This is part seven of Stiv Wilson's tour to better understand how plastic ends up in the ocean. Read the previous installments here.
The campus of South Los Angeles’s Environmental Charter school in Lawndale was all abuzz when I visited. A Whitehouse film crew was present to document ECHS’s bid to win President Obama’s "Race to the Top High School Commencement Challenge." The winner got Barack himself to give this year’s commencement speech. Though ECS didn’t win, I was blown away by what this school had created in this low income part of Los Angeles. The campus itself is much more like a college campus, but with one main difference: It’s a living, breathing, beautiful environment created by its students. Dirty concrete was ripped up and rearranged to create an aesthetically pleasing amphitheatre. Plants are lush, food is grown for student meals, rainwater is captured and filtered through an urban wetland, and amidst the neighborhood’s jungle, the ECHS is an oasis of purity. The curriculum here too is different: ECHS extends learning beyond the classroom. Students do community service, participate in service learning projects, attend outdoor education field trips, and are encouraged to take internships. In short, the kids here are encouraged to think about and engage with the world around them. With a 97 percent attendance rate and a 92 percent college placement rate, it’s fair to say the ECHS is working.
About two years ago, then high school junior Jordan Howard contacted The Surfrider Foundation about how to fight plastic pollution. She’d learned about The North Pacific Gyre and after working closely with Algalita Marine Research Foundation, Jordan wanted to see what her school could do. With the help of the activist Lindsey Jurca, Howard trained the students on the ills of plastic pollution. They met every week to conduct confidence workshops in order to get other students comfortable with public speaking on the issue. After they perfected the message, the students hit the streets and have since trained other students at other schools and have become an important force in the fight against plastic pollution.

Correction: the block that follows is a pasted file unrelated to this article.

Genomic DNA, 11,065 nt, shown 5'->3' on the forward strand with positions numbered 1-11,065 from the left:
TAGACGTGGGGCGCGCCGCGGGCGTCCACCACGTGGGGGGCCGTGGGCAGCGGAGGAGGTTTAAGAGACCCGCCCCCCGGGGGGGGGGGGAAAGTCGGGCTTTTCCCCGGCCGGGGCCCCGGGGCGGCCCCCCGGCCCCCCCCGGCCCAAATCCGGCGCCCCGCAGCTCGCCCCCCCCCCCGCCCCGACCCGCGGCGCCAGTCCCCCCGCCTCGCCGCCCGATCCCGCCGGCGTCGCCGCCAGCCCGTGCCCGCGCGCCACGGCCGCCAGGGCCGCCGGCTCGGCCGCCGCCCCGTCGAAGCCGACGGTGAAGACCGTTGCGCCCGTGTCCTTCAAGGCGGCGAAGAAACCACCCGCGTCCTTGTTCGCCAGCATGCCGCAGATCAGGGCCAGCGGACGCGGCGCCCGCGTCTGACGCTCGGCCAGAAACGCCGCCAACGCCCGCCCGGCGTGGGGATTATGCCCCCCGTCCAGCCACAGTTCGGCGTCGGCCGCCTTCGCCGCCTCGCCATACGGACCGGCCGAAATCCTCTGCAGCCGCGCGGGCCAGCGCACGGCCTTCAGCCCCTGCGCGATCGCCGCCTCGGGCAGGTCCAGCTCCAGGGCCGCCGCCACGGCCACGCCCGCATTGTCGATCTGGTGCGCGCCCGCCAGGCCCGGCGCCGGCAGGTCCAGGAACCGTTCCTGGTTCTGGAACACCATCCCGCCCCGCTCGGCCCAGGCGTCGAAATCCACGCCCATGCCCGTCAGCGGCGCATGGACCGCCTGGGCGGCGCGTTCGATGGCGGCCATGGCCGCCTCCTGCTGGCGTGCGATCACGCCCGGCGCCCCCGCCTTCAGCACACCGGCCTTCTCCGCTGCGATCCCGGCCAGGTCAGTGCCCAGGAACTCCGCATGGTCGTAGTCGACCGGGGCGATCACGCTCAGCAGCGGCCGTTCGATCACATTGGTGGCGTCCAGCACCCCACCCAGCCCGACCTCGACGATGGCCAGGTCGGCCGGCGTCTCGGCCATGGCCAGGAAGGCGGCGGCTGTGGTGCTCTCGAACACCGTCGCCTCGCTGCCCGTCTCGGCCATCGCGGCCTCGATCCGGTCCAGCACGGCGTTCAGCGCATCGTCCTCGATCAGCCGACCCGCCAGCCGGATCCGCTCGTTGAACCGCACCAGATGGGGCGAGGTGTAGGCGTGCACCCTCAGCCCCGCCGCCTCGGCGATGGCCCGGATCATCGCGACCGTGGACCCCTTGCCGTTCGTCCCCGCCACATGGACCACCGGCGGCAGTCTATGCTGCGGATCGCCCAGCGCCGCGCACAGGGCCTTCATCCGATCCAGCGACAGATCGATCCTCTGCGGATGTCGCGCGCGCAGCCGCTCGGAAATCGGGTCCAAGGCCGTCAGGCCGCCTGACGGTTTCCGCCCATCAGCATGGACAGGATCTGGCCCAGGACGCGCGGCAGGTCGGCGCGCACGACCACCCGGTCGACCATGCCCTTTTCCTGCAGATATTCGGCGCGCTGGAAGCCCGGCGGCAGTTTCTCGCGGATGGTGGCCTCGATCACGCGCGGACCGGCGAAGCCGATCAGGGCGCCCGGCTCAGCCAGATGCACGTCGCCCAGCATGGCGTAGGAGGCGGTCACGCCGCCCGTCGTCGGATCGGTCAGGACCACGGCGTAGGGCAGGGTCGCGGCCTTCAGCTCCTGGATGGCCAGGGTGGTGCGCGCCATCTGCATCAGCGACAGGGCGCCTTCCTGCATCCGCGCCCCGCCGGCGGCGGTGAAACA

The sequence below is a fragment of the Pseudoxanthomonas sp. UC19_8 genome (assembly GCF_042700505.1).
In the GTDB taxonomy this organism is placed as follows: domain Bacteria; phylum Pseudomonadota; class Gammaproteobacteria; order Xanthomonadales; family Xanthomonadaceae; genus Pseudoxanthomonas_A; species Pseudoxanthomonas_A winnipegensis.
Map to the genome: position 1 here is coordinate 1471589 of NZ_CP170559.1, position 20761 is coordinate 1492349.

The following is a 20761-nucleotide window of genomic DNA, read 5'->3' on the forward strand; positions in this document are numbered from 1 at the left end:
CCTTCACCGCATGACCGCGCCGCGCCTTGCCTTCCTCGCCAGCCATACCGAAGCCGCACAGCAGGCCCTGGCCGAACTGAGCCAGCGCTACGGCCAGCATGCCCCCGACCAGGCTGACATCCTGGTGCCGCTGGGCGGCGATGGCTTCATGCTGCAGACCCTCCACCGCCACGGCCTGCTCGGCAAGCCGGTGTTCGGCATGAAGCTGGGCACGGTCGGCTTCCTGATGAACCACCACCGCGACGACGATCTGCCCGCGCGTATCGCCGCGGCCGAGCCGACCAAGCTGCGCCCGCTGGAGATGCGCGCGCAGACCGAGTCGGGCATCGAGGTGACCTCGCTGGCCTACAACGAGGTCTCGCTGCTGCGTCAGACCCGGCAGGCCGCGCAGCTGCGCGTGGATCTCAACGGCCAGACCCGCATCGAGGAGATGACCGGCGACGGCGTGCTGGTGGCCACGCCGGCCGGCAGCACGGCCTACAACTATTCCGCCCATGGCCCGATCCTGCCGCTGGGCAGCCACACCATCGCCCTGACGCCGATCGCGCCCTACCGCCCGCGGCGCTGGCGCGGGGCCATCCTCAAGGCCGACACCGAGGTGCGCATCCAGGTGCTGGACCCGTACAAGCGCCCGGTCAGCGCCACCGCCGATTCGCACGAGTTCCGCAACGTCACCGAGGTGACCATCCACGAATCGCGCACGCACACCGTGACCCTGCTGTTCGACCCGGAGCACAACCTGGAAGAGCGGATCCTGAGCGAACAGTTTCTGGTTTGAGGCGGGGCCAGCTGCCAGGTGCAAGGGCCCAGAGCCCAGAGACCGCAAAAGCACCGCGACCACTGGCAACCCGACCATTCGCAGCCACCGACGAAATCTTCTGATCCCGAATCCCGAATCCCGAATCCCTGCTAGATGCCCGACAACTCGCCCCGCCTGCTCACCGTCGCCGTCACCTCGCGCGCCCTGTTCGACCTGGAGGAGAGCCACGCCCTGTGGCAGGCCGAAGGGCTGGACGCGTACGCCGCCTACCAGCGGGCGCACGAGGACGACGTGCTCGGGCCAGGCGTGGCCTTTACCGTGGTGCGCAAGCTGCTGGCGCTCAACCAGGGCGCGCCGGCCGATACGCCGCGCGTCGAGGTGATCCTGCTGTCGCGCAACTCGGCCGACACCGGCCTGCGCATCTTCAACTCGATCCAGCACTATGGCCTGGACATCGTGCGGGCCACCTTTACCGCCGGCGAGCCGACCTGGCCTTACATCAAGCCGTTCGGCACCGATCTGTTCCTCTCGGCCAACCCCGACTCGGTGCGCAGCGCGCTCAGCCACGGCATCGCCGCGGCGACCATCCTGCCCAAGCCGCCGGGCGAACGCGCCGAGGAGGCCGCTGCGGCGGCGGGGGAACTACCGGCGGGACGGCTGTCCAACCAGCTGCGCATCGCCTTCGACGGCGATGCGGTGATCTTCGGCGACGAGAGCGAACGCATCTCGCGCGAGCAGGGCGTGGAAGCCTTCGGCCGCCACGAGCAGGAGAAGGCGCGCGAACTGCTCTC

During my visit, I had the chance to watch two students give a plastic presentation to their classmates. What struck me was their passion for the issue and how erudite they were on the particular chemistry and harmful effects of plastic in the marine environment and its implications for the human food chain. What left me in awe was the students selfless dedication to a global understanding. Given the tremendous challenges that low income families are often faced with, the lives of sea turtles and entangled whales often don’t take precedent. But not so at the ECHS; it's a true triumph and frankly, ECHS remains one of the most inspiring places I witnessed on the entire outreach trip. Jordan has ultimately passed the plastic torch on to Rudy Sanchez, as she prepares to graduate and go off to college. Check Sanchez’s short video below on his team’s outreach efforts.
Stiv Wilson is a freelance writer/photographer and the communications director for the 5gyres.org Project. He lives in Portland, Oregon. Next up in the series is pro surfer/ocean explorer Chris Malloy on being in some of the remotest places on earth and finding that plastic always beats him there.